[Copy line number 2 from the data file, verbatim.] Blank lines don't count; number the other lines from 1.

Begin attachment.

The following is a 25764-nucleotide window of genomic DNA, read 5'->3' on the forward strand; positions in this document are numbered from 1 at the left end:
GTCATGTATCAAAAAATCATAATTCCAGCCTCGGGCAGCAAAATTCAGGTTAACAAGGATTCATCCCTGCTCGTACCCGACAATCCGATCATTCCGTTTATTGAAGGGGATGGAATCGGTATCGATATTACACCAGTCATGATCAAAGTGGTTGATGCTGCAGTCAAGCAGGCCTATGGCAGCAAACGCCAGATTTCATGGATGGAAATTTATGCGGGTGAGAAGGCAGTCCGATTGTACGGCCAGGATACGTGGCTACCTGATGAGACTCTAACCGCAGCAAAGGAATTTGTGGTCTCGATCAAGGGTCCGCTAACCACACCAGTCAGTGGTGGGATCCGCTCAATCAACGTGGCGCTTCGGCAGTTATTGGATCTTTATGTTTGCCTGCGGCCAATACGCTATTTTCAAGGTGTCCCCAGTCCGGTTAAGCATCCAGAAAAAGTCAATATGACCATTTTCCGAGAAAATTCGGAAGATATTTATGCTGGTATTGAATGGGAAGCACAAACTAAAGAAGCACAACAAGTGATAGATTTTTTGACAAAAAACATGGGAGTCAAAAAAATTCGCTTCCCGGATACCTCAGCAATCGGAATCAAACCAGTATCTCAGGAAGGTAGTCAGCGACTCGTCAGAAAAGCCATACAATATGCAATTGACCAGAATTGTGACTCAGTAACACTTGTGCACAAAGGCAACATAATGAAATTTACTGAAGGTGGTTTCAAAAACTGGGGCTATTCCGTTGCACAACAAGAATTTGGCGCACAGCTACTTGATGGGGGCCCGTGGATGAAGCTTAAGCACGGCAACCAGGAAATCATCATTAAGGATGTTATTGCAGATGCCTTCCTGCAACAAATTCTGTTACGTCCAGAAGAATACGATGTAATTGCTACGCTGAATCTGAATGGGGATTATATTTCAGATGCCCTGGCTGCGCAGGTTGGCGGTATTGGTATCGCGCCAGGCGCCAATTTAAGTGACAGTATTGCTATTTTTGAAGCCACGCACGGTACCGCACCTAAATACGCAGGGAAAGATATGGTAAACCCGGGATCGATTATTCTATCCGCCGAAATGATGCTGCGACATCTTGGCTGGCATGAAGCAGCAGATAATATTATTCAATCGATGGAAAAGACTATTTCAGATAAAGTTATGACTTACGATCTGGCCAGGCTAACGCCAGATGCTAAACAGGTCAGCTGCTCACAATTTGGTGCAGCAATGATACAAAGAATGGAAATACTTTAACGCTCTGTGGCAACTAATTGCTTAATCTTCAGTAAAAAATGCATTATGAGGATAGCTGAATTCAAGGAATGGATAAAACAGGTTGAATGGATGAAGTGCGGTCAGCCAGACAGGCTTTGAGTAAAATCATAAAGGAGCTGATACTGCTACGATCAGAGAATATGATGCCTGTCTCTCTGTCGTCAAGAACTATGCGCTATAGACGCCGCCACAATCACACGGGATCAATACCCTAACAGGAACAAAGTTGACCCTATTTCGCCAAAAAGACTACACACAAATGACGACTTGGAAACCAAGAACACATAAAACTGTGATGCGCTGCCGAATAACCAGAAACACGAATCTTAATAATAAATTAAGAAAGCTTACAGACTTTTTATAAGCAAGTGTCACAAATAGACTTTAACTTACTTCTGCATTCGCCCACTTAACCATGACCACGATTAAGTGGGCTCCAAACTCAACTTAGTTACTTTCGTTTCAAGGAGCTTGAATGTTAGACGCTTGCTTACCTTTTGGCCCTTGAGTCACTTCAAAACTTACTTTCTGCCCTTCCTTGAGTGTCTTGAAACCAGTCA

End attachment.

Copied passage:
GTCATGTATCAAAAAATCATAATTCCAGCCTCGGGCAGCAAAATTCAGGTTAACAAGGATTCATCCCTGCTCGTACCCGACAATCCGATCATTCCGTTTATTGAAGGGGATGGAATCGGTATCGATATTACACCAGTCATGATCAAAGTGGTTGATGCTGCAGTCAAGCAGGCCTATGGCAGCAAACGCCAGATTTCATGGATGGAAATTTATGCGGGTGAGAAGGCAGTCCGATTGTACGGCCAGGATACGTGGCTACCTGATGAGACTCTAACCGCAGCAAAGGAATTTGTGGTCTCGATCAAGGGTCCGCTAACCACACCAGTCAGTGGTGGGATCCGCTCAATCAACGTGGCGCTTCGGCAGTTATTGGATCTTTATGTTTGCCTGCGGCCAATACGCTATTTTCAAGGTGTCCCCAGTCCGGTTAAGCATCCAGAAAAAGTCAATATGACCATTTTCCGAGAAAATTCGGAAGATATTTATGCTGGTATTGAATGGGAAGCACAAACTAAAGAAGCACAACAAGTGATAGATTTTTTGACAAAAAACATGGGAGTCAAAAAAATTCGCTTCCCGGATACCTCAGCAATCGGAATCAAACCAGTATCTCAGGAAGGTAGTCAGCGACTCGTCAGAAAAGCCATACAATATGCAATTGACCAGAATTGTGACTCAGTAACACTTGTGCACAAAGGCAACATAATGAAATTTACTGAAGGTGGTTTCAAAAACTGGGGCTATTCCGTTGCACAACAAGAATTTGGCGCACAGCTACTTGATGGGGGCCCGTGGATGAAGCTTAAGCACGGCAACCAGGAAATCATCATTAAGGATGTTATTGCAGATGCCTTCCTGCAACAAATTCTGTTACGTCCAGAAGAATACGATGTAATTGCTACGCTGAATCTGAATGGGGATTATATTTCAGATGCCCTGGCTGCGCAGGTTGGCGGTATTGGTATCGCGCCAGGCGCCAATTTAAGTGACAGTATTGCTATTTTTGAAGCCACGCACGGTACCGCACCTAAATACGCAGGGAAAGATATGGTAAACCCGGGATCGATTATTCTATCCGCCGAAATGATGCTGCGACATCTTGGCTGGCATGAAGCAGCAGATAATATTATTCAATCGATGGAAAAGACTATTTCAGATAAAGTTATGACTTACGATCTGGCCAGGCTAACGCCAGATGCTAAACAGGTCAGCTGCTCACAATTTGGTGCAGCAATGATACAAAGAATGGAAATACTTTAACGCTCTGTGGCAACTAATTGCTTAATCTTCAGTAAAAAATGCATTATGAGGATAGCTGAATTCAAGGAATGGATAAAACAGGTTGAATGGATGAAGTGCGGTCAGCCAGACAGGCTTTGAGTAAAATCATAAAGGAGCTGATACTGCTACGATCAGAGAATATGATGCCTGTCTCTCTGTCGTCAAGAACTATGCGCTATAGACGCCGCCACAATCACACGGGATCAATACCCTAACAGGAACAAAGTTGACCCTATTTCGCCAAAAAGACTACACACAAATGACGACTTGGAAACCAAGAACACATAAAACTGTGATGCGCTGCCGAATAACCAGAAACACGAATCTTAATAATAAATTAAGAAAGCTTACAGACTTTTTATAAGCAAGTGTCACAAATAGACTTTAACTTACTTCTGCATTCGCCCACTTAACCATGACCACGATTAAGTGGGCTCCAAACTCAACTTAGTTACTTTCGTTTCAAGGAGCTTGAATGTTAGACGCTTGCTTACCTTTTGGCCCTTGAGTCACTTCAAAACTTACTTTCTGCCCTTCCTTGAGTGTCTTGAAACCAGTCA